Day 1

1a) Chin-Up 3x8-10 90s.

1b) DB Bench Press 3-4x8-10 90s.

2a) Seated Cable Row 3-4x10-12 45s.

2b) Push-Up 3-4x10-12 45s.

2c) Hanging Leg Raise 3-4x10-15 45s.

Day 2

1a) Dip 3-4x6-8 90s.

1b) 1 Arm DB Row 3-4x8-10 90s.

2a) DB Hammer Curl 3-4x10-12 45s.

2b) Lying EZ Bar Triceps Extension 3-4x10-12 45s.

2c) Ring or Parallette L-Sit 30-60 seconds total 45s.

Day 3

1a) Chin-Up 4x3 90s.

1b) Push-Up 4x6 90s.

2a) Seated Neutral Grip DB Press 3-4x8-10 45s.

2b) Inverted Row 3-4x8-10 45s.

2c) Ab Wheel 3-4x8-10 45s.

Wrapping Up

Feeling burnt out from barbell lifting?

Dealing with nagging wrist, elbow, or shoulder pain?

Add calisthenics rings to your workouts for a novel but powerful growth stimulus.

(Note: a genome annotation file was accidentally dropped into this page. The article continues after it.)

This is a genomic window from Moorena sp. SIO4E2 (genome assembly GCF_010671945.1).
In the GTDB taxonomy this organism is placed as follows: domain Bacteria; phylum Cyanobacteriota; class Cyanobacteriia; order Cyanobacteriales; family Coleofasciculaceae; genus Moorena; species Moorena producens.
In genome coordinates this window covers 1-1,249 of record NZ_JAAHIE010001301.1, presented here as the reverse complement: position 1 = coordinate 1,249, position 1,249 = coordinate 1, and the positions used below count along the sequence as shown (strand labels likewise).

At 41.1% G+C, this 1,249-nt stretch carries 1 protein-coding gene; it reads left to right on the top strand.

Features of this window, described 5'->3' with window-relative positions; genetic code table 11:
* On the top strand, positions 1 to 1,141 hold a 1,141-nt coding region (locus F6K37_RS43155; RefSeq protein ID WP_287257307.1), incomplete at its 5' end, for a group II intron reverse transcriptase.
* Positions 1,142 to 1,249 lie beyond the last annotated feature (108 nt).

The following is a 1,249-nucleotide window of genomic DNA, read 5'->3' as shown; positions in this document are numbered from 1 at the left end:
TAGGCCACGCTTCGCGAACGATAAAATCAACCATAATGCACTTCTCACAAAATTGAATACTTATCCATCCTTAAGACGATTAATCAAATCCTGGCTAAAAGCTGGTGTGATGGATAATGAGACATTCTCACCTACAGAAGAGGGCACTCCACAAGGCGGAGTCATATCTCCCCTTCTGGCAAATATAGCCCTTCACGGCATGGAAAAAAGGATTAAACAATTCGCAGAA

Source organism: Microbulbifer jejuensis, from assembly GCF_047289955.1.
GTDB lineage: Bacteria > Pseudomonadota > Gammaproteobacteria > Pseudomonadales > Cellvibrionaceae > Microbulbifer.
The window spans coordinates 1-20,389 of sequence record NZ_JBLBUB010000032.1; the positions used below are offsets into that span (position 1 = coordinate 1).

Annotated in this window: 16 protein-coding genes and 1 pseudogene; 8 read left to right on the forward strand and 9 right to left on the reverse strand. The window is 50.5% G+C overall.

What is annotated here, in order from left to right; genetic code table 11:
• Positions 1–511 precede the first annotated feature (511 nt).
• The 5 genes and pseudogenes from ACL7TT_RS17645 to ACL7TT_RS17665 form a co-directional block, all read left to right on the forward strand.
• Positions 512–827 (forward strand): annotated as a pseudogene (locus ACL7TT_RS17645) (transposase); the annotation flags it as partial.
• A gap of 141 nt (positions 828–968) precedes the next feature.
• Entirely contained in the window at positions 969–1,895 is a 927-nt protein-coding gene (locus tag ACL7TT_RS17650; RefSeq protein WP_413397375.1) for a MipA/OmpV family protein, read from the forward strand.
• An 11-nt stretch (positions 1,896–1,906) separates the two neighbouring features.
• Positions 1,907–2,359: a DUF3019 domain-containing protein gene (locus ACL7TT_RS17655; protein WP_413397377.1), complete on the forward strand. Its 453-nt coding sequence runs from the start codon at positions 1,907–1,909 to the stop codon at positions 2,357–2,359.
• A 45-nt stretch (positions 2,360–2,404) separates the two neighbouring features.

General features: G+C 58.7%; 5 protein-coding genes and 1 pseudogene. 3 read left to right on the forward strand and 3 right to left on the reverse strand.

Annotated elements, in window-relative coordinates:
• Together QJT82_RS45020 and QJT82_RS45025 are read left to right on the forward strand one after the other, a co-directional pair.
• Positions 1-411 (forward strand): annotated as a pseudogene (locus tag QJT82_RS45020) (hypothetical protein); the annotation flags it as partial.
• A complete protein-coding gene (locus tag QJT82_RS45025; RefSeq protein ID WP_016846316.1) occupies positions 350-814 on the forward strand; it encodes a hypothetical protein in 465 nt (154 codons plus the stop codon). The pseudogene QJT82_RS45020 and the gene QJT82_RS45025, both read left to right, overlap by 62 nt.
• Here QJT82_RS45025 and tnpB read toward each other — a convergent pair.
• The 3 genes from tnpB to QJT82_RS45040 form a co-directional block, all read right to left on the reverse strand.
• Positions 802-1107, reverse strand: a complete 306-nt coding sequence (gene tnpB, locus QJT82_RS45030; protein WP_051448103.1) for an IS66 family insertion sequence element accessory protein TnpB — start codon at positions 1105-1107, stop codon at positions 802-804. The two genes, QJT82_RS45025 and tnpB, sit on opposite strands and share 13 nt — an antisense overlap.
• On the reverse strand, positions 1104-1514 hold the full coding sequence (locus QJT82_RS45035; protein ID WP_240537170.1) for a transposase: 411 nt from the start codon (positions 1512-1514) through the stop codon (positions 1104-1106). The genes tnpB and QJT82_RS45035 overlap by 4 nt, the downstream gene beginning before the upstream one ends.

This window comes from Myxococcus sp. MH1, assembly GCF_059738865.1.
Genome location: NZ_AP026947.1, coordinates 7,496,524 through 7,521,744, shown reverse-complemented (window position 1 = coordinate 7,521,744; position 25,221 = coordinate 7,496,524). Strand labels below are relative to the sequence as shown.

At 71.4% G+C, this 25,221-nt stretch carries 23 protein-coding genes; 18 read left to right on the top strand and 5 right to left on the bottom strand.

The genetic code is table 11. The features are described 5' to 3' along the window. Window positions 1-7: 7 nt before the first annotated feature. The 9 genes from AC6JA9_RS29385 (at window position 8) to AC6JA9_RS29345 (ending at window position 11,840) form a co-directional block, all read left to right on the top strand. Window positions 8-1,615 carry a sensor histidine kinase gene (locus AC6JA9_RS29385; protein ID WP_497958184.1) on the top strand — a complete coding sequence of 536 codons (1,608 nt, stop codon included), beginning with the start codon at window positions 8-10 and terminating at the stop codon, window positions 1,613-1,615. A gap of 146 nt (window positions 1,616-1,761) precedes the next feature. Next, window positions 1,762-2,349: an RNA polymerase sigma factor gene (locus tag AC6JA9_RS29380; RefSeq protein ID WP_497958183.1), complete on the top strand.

They not only bring up your lagging chest, shoulders and arms...

They also give your worn-out joints a much-needed break from continuous, heavy loading...

And you can carry them in your sports bag wherever you go.

Nothing beats outdoor workouts where you get to enjoy vitamin D, fresh air, and natural movement.

Even if you stick to free weights as your primary form of strength training, sprinkle some ring exercises into your routine now and then.

You'll savor how fun and effective they are for building that muscular, athletic body every man wants. 

Yunus Barisik

Yunus Barisik, CSCS, has coached 500+ competitive athletes. His client list includes NCAA D1 champions, World Champions and NHL players.A former skinny-fat kid struggling to gain strength and muscle, Yunus managed to build a respectable 3x body weight deadlift. He has also helped dozens of scrawny men add muscle, hit lifting PRs they never thought were possible, and saved them from the skinny-fat curse.